It’s been called “the great resignation.” In the wake of the pandemic, millions of people have chosen to quit their jobs and this worldwide phenomenon has become a headache for some employers and an existential crisis for others.
The global recovery is gathering pace. As demand picks up, companies have an opportunity to bounce back after the long, fallow months of lockdowns and restrictions. The problem is that in many cases, staff are voting with their feet. Some have failed to return after being on furlough. Others – after working all through the pandemic – have decided to seek opportunities elsewhere. A few have dropped out of the workplace altogether – perhaps to focus on childcare on a full-time basis or take a belated gap year.
Meanwhile, employers are wrestling with staff shortages. From medics and coders to lorry drivers and hospitality workers, organizations simply can’t find the people they need. That problem has not been wholly caused by the great resignation phenomenon, but it has certainly been exacerbated by the exodus of workers.
Who is to Blame?
Needless to say, businesses have been adversely impacted; but there is an important question to be asked. What is causing valued employees to leave their places of work? And could employers be partly to blame?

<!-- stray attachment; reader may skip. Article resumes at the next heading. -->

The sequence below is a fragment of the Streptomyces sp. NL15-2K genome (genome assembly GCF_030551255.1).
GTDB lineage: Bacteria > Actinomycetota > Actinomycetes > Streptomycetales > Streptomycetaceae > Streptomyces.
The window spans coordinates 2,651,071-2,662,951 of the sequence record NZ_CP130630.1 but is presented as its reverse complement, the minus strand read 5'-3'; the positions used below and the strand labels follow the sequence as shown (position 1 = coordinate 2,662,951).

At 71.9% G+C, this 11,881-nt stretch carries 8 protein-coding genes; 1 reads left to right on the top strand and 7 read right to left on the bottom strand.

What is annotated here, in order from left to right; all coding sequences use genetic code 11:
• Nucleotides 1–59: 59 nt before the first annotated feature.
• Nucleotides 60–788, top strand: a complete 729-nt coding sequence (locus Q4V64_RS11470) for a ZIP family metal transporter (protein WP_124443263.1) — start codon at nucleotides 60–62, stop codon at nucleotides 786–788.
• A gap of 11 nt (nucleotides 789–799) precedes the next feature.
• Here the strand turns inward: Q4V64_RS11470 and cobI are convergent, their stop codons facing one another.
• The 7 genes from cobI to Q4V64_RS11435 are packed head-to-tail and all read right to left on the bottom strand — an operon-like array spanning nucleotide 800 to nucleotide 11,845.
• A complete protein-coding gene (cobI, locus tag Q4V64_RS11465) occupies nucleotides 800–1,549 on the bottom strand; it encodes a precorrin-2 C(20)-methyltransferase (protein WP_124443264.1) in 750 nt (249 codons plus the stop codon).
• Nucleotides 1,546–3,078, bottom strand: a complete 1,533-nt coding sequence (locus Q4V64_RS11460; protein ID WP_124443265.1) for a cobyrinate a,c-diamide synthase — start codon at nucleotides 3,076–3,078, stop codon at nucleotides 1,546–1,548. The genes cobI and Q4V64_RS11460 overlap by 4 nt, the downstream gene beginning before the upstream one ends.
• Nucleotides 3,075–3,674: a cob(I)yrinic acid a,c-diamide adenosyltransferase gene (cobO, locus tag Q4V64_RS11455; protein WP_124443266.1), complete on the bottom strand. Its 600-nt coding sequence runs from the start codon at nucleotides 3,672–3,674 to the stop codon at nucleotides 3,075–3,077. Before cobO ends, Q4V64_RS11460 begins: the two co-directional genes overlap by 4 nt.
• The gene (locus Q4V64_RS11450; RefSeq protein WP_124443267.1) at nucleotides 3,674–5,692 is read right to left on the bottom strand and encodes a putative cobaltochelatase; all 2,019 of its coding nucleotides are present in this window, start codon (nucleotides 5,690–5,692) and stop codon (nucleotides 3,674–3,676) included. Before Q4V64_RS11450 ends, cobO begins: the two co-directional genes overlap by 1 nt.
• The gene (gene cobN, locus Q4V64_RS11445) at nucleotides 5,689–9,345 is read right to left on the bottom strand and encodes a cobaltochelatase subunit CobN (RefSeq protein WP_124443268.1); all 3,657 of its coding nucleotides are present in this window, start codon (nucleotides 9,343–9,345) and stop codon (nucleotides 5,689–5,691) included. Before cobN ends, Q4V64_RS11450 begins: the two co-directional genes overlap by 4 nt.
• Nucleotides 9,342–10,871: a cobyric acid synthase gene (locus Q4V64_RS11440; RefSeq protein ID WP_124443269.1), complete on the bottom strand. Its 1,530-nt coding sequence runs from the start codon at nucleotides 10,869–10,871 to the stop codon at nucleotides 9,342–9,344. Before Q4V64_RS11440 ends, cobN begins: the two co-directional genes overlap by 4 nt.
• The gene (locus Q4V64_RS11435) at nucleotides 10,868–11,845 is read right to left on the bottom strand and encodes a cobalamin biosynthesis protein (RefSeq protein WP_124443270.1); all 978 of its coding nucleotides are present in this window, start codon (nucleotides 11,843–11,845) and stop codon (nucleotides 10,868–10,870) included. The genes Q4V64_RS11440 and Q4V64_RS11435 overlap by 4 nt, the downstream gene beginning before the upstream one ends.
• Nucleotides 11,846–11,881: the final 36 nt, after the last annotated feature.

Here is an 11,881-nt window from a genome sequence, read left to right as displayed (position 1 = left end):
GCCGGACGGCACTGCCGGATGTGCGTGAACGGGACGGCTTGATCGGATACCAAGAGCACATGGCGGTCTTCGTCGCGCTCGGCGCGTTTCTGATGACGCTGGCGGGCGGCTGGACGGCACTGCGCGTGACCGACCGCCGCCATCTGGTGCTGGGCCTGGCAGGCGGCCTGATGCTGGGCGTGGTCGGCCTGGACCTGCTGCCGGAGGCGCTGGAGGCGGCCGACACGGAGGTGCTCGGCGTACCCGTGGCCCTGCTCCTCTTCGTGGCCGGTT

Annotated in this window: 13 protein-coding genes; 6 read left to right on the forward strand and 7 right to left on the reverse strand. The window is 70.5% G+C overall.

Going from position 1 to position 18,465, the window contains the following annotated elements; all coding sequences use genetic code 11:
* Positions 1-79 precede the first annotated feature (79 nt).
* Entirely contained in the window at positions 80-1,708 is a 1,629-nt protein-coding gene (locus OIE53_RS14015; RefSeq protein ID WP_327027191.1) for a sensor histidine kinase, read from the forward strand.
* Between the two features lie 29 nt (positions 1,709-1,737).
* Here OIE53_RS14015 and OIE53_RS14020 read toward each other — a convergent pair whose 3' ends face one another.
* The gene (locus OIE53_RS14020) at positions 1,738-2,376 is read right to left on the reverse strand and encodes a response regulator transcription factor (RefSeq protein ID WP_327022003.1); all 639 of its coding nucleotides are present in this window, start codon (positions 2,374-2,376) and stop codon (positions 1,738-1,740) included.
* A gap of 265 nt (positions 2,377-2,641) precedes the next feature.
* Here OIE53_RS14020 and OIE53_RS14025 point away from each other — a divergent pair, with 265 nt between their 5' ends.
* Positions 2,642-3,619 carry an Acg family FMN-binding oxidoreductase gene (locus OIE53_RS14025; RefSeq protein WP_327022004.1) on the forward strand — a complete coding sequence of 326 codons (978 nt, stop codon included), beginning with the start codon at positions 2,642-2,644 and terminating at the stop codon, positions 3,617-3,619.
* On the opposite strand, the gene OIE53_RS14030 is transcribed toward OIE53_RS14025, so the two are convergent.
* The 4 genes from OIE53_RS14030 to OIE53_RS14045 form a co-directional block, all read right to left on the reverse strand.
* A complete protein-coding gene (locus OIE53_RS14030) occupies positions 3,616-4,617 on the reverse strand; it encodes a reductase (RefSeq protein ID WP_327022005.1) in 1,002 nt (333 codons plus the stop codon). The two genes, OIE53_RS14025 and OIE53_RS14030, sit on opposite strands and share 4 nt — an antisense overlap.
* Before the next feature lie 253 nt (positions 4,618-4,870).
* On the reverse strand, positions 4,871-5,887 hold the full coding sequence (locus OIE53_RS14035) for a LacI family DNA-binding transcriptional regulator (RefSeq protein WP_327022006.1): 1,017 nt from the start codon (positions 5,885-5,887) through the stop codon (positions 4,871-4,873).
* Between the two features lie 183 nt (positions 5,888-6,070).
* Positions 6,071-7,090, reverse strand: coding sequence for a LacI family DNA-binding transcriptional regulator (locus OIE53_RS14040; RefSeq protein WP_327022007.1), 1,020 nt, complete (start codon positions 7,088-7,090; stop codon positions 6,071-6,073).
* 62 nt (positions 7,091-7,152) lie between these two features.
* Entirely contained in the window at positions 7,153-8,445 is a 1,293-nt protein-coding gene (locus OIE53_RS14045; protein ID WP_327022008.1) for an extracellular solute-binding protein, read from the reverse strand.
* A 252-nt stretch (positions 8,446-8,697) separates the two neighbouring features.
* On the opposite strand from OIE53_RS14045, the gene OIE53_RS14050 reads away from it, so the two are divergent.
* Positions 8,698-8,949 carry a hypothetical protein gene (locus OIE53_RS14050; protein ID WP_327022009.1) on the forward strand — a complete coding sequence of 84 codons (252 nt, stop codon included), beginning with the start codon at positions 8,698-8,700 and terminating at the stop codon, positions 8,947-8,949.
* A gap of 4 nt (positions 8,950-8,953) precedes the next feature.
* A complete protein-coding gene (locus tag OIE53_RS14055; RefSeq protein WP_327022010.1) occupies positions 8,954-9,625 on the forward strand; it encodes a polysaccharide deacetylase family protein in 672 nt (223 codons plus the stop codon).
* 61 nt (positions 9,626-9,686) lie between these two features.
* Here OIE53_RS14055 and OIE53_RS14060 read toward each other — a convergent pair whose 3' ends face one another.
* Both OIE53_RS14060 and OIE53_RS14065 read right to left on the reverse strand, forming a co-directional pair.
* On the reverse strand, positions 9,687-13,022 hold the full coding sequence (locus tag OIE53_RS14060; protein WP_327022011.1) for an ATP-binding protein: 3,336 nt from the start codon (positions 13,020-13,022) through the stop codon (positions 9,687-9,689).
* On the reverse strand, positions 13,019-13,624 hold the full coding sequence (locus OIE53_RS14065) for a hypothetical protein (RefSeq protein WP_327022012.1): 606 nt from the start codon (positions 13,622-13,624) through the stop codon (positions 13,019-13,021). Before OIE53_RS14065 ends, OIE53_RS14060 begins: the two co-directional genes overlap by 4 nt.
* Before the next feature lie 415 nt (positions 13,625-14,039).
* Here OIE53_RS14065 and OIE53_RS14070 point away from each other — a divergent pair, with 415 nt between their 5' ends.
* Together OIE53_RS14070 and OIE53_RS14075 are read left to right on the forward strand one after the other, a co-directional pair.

Now it has to be said that staff churn is a fact of life and some industries – notably retail, hospitality and the care sector – are particularly badly affected due, in part, to relatively low pay and irregular hours.
But the problem is not confined to these sectors. In the US, it was reported that four million people quit their jobs in July 2021 alone, an abnormally high number – with technology being one of the sectors with the biggest staff retention problems.
That should make us pause for breath. Technology is a sector that tends to enjoy higher than average pay and perhaps also generous benefits packages. There is stiff competition for workers and that perhaps explains why individuals hop from job to job in search of a better deal. But that doesn’t quite explain why so many people are quitting at this point in time.
So what’s the problem? Logging a 4.6 percent increase in tech resignations, the biggest levels of churn were in sectors that had experienced the greatest demand during the pandemic – tech being a case in point. This demand meant more pressure on staff and ultimately burnout.
Now, a high-pressure working environment doesn’t necessarily result in members of staff abandoning ship, as long as managers provide support. However, pressure can throw a spotlight on poor working practices, increasing employee discontent.
The New Workplace
But it’s not simply a question of employees being worked too hard. The nature of the workplace has been changed by the pandemic. Perhaps the biggest shift has been the accelerated move to home and hybrid working and also (more strategically) the creation of distributed workforces, which can be spread out over a country, a continent or the entire world, with team members linked by collaboration tools. This type of change requires careful management and perhaps new company cultures.